6. Gerard Prunier, Africa's World War: Congo, the Rwandan Genocide, and the Making of a Continental Catastrophe (Oxford University Press, 2009).
  7. Ian Taylor, China's New Role in Africa (Lynne Riener, 2010).
  8. Donald W. Wright, The World and a Very Small Place in Africa: A History of Globalization in Niumi, The Gambia, 3rd edition (Armonk, NY: M. E. Sharpe, 2010).
[You may also find useful information at http://courses.wcupa.edu/jones/africa.htm] .

RESPONSIBILITIES: Professor Jones must deliver interesting presentations and facilitate meaningful classoom discussion. He must also maintain regular office hours, create fair assignments and provide written feedback. Students in this class must complete the assigned readings before coming to class, participate in class discussion, and complete all written and oral assignments in a timely and academically honest manner.

ATTENDANCE: Attendance is important because every class member develops his or her own understanding of the assigned readings, and classroom discussions enable everyone in the group to share what they've learned. You are strongly encouraged to miss no classes, but recognizing that life sometimes throws curveballs, you are entitled to one unexcused absence without having it affect your final grade. Any additional unexcused absence will reduce your final grade by one full letter (i.e. A drops to B), but there is no limit to excused absences as long as you 1) provide documentary evidence of your excuse (see below), 2) complete the assigned readings, and 3) get notes from a class mate. After that, talk to Professor Jones during his office hours if you have further questions, but under no circumstances should just begin by sendig an email that asks "what did I miss?" Professor Jones also reserves the right to treat multiple incidents of tardiness as additional unexcused absences.

An excused absence is one that you can document with a valid written excuse concerning a medical condition, legal proceeding, university-sanctioned event or death of an immediate family member (i.e. parent, sibling or child). All other absences are unexcused. If you believe that you have an extraordinary circumstance that merits special consideration, disucss it with Professor Jones before you are absent. Requests for special consideration made after an unexcused absence has occurred will not be considered.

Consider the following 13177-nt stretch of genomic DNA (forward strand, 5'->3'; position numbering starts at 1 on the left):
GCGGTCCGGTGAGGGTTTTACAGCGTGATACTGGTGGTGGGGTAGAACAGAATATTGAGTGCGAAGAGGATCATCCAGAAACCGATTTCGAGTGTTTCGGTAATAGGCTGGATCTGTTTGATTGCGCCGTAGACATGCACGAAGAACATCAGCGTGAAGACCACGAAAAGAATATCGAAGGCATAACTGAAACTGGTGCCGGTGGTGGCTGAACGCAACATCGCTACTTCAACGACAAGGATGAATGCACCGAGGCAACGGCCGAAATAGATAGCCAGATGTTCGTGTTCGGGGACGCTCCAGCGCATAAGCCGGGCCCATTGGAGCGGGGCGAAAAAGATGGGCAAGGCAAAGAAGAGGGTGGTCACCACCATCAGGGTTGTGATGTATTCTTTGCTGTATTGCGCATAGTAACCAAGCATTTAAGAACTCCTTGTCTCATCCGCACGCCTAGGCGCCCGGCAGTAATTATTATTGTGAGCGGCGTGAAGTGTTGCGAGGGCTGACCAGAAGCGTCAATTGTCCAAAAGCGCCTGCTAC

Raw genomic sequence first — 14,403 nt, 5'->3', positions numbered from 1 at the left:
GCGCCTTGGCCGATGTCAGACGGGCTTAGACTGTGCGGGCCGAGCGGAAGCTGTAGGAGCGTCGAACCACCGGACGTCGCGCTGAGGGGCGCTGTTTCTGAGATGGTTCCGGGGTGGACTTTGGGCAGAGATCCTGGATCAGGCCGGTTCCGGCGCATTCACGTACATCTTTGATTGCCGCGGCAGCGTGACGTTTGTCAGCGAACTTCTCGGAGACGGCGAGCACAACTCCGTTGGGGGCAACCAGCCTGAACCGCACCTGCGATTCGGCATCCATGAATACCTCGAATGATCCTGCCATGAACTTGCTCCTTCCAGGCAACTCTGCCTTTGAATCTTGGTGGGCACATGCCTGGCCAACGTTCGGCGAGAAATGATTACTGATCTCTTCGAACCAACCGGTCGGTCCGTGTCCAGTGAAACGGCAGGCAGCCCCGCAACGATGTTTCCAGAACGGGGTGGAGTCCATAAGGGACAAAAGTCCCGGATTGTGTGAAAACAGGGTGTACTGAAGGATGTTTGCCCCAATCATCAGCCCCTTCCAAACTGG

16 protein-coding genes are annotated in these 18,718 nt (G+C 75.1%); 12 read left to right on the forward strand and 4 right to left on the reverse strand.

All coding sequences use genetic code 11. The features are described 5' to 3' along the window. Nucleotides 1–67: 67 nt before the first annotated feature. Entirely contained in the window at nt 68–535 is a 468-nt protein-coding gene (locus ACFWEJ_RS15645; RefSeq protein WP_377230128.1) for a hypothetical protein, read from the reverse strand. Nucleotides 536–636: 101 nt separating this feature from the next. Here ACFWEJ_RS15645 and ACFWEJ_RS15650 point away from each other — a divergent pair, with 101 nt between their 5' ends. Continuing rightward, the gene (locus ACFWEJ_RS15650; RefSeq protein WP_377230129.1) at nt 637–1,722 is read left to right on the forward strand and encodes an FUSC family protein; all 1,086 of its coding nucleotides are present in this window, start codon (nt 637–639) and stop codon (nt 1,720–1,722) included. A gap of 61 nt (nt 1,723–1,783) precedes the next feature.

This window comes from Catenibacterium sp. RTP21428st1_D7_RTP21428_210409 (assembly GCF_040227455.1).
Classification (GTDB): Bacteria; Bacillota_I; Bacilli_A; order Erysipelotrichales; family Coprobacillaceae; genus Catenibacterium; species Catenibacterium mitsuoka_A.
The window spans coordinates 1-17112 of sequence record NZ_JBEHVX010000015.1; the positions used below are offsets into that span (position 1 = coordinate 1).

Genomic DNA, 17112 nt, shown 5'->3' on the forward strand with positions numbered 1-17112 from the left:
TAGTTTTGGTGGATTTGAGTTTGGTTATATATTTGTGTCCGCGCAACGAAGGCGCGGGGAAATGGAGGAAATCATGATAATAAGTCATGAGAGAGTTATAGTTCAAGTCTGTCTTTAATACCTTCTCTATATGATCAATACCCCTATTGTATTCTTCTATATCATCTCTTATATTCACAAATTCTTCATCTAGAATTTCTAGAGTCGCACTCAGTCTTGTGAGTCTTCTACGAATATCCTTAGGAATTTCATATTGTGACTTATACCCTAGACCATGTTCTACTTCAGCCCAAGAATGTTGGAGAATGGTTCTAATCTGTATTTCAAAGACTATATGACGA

CHEATING/PLAGIARISM: In brief, do NOT do this. Cheating is any act that "defrauds, deceives or employs trickery" in order to obtain credit for work which has not been completed. Plagiarization is the act of "passing off the ideas of another as one's own work." Anyone who cheats or plagiarizes will receive a penalty as provided for in the WCU Academic Integrity Policy.

DISABILITIES: We at West Chester University wish to make accommodations for persons with disabilities. Please make your needs known by contacting Professor Jim Jones and/or the Office of Services for Students with Disabilities at ext. 3217. Sufficient notice is needed in order to make the accommodations possible. The University desires to comply with the ADA of 1990.

DISCRIMINATION: Professor Jones supports West Chester University's prohibition against discrimination, including sexual harassment, of any individual based on race, color, national origin, sex, sexual orientation, marital status, age, religious creed, disability or veteran status. The University is committed to providing leadership in extending equal opportunities to all individuals and will continue to make every effort to provide these rights to all members of the University community, including students, staff, and administrators, as well as all applicants for admission or employment and all participants in University-sponsored activities. Any individual having suggestions, problems, complaints or grievances with regard to equal opportunity or affirmative action is encouraged to contact the Director of Social Equity at ext. 2433.

SUBSTANCE USE/ABUSE: West Chester University is committed to improving retention, graduation and time-to-degree rates by assisting students during key transitional periods in their academic careers. Because Professor Jones believes that alcohol and drug issues can interfere with and even prevent student success, he has participated in the "Partners in Prevention" training program to learn how to recognize addiction and provide referrals to assistance. If you wish to talk about any of this -- in strictest confidence -- please contact the professor before or after class.

EMERGENCY PREPAREDNESS: All students are encouraged to sign up for the University's free WCU ALERT service, which delivers official WCU emergency text messages directly to your cell phone. For more information and to sign up, visit www.wcupa.edu/wcualert. To report an emergency, call the Department of Public Safety at 610-436-3311.

 


 

Visit Jim Jones' other course web sites.